After Facebook, my opinion of him changed a bit. For starters, it seems he's really NOT very good at handling constructive criticism. Many of us, for example, simply felt his documentary was oddly biased in a few parts and wanted to ask him why he made some of those choices. For example, after watching the whole thing, I was a little perplexed why he left so much footage in there covering the "ANSI artwork scene"? I fondly remember the days when the WWIV BBS owners would play around in the ANSI art editors for DOS, creating cool welcome screens, and how certain folks achieved near celebrity status as the top ANSI artists out there. But most of the documentary interviewed these younger kids who were part of the later scene that was a very minor footnote. (We're talking the "warez BBS" groups at this point, with people who often as not, just processed GIF or JPG images into ANSI art with utilities and made massive things that had to scroll through 2 full screen displays to see the whole image.) And IMO, their interviews came off pretty arrogant - like the whole BBS community revolved around their work or something. It just felt inaccurate to me.

So anyway, we brought that up to Scott - but to my surprise, he started attacking us, rather than having an honest discussion about why that choice was made. It turned into a big finger-pointing session of "If you think YOU can do so much better, why don't you make your OWN documentary then!?" It wasn't much different when a few of us wanted to know why our requests, back in the day, to get interviewed for the project were ignored. (Basically, he never interviewed a single person living in our area code or any surrounding area codes, yet we had a huge, fairly influential BBS scene in the 80's.) He turned it into a rant on how expensive it was to drive all over the country to collect all of the footage, and how there was no way he could interview everyone who contacted him, etc. etc.

At the end of the day, I'm still very happy he got some of the interviews captured on video that he did. Some of that would surely be lost to history if it wasn't done. And yes, kudos to him for actually going out there any making this documentary when clearly, the rest of us weren't willing or able to do it at that point in time. But man -- drop the negative attitude! Most of us who would even make the effort to discuss this thing with you and question it are among the core group who actually LIVED it. We actually watched all 4 DVDs full of what you put together, which frankly, MOST people would never even do because they'd find it too "dull and dry" of content. (You kind of had to be there, in the middle of it, to care that much about this stuff.) Some of my questions came more from curiosity than anything else.... like what's the story behind why you couldn't visit city X or Y? There could be some interesting anecdotes about "the time the RV broke down outside Toledo, and ....." or whatever. I think we wanted more of that and less of the, "Screw you for questioning my work, since YOU guys didn't ever make one of these!"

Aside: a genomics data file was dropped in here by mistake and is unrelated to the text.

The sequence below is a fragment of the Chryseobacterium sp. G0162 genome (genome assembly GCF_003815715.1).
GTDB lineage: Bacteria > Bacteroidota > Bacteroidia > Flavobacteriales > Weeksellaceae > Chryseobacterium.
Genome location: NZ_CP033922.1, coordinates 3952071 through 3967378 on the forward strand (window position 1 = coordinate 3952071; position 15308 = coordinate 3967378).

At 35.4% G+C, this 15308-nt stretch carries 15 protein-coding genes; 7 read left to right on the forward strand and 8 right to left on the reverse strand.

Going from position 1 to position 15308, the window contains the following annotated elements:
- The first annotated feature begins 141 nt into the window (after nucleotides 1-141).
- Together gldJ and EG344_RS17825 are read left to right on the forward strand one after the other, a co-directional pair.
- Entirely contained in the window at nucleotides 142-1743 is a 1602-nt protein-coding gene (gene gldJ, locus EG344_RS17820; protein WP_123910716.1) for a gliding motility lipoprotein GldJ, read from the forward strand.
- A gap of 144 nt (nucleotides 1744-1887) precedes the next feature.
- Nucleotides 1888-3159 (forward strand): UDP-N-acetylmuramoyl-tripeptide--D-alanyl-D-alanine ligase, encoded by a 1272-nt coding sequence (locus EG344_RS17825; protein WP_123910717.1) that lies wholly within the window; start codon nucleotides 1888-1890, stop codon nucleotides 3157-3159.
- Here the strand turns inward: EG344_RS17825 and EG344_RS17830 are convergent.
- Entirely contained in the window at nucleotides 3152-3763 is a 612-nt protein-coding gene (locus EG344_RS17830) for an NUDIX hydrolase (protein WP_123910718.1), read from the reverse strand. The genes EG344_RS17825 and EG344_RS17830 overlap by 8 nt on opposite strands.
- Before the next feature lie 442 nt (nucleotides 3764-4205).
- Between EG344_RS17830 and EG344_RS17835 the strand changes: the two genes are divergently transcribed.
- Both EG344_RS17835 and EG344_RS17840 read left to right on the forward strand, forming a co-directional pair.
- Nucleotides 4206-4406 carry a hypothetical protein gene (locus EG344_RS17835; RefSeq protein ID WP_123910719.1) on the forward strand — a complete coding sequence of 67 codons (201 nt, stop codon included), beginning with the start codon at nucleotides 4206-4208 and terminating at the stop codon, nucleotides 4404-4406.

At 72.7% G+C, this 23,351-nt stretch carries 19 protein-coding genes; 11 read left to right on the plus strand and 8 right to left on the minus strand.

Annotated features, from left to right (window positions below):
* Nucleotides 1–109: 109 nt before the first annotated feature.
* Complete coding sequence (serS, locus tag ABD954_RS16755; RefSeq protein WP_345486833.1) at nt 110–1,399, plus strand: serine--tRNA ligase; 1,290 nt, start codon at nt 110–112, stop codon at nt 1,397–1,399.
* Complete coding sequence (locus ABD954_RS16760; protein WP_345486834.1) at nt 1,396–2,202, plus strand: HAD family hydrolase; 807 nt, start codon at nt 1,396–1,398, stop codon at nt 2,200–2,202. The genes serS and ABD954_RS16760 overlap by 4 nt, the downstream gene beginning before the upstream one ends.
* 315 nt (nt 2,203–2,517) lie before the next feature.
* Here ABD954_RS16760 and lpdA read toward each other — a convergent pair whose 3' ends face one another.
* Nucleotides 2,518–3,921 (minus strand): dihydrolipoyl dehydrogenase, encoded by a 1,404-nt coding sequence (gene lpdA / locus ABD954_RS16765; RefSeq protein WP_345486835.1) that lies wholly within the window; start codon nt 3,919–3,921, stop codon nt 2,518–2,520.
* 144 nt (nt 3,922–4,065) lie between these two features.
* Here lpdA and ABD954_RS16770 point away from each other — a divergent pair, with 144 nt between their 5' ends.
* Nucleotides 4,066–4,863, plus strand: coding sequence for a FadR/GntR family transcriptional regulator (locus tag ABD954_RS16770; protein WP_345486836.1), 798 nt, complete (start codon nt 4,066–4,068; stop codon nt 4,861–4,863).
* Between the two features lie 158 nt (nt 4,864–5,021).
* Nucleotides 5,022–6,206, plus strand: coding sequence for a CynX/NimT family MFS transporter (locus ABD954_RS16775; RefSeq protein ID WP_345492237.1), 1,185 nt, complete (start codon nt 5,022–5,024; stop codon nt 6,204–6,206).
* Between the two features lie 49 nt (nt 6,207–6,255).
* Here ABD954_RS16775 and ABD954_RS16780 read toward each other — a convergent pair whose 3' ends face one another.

Comment: The same skills everyone else needs, IMO .... (Score 3, Insightful) 302

by King_TJ (#49727913) Attached to: Ask Slashdot: What Tech Skills Do HS Students Need To Know Now?

Teach kids how to effectively use search engines and tools, for starters. The wealth of knowledge (and garbage) on the Internet requires good search skills to use it effectively. I see far too many adults, much less teenagers, who don't know how to put together searches consisting of more than a word or two. Learn the power of putting exact phrases in quotation marks, and suddenly you'll be able to narrow things down to just one or two very relevant pages when you Google for an error message. Use the * as a placeholder in a search for wildcard terms. Find social tags by putting @ in front of a name. Use minus-signs in front of words to exclude from search results, to help make them more effective. (If you're looking for information about purple rain but not a musical reference, try searching for it with -Prince.)

Comment: Need the pop up ad revenue? Doing it wrong.... (Score 4, Insightful) 618

by King_TJ (#49710899) Attached to: Editor-in-Chief of the Next Web: Adblockers Are Immoral

I'll be honest.... I won't shed a tear if a good 50 or 60% of the existing web sites die off, due to lack of revenue generation.

Maybe then we'll get back to something more sane? Look, I get that a lot of special interest blog sites would die if they didn't receive ad revenue. I used to write for one of them myself. (And guess what? It died, because they couldn't generate enough page hits to impress enough advertisers to spend a lot of money on it.)

But ultimately, it's survival of the fittest like anything else. I think it would be in the best interest of a lot of businesses to host and pay for sites related in some way to products or services they sell, so that would theoretically keep quite a few of them afloat. (A few of the car related forums I'm on work like that.... They're partially funded by contributions by area car dealerships that want to sponsor them, and they charge annual fees for 3rd. parties to host a message base on the forum where they can advertise whatever they like with new message posts.) This model keeps out the spam/malware and ensures target marketing by default. The users LIKE the sponsors and their marketing because it typically includes discount coupon codes on various products of interest, and ensures good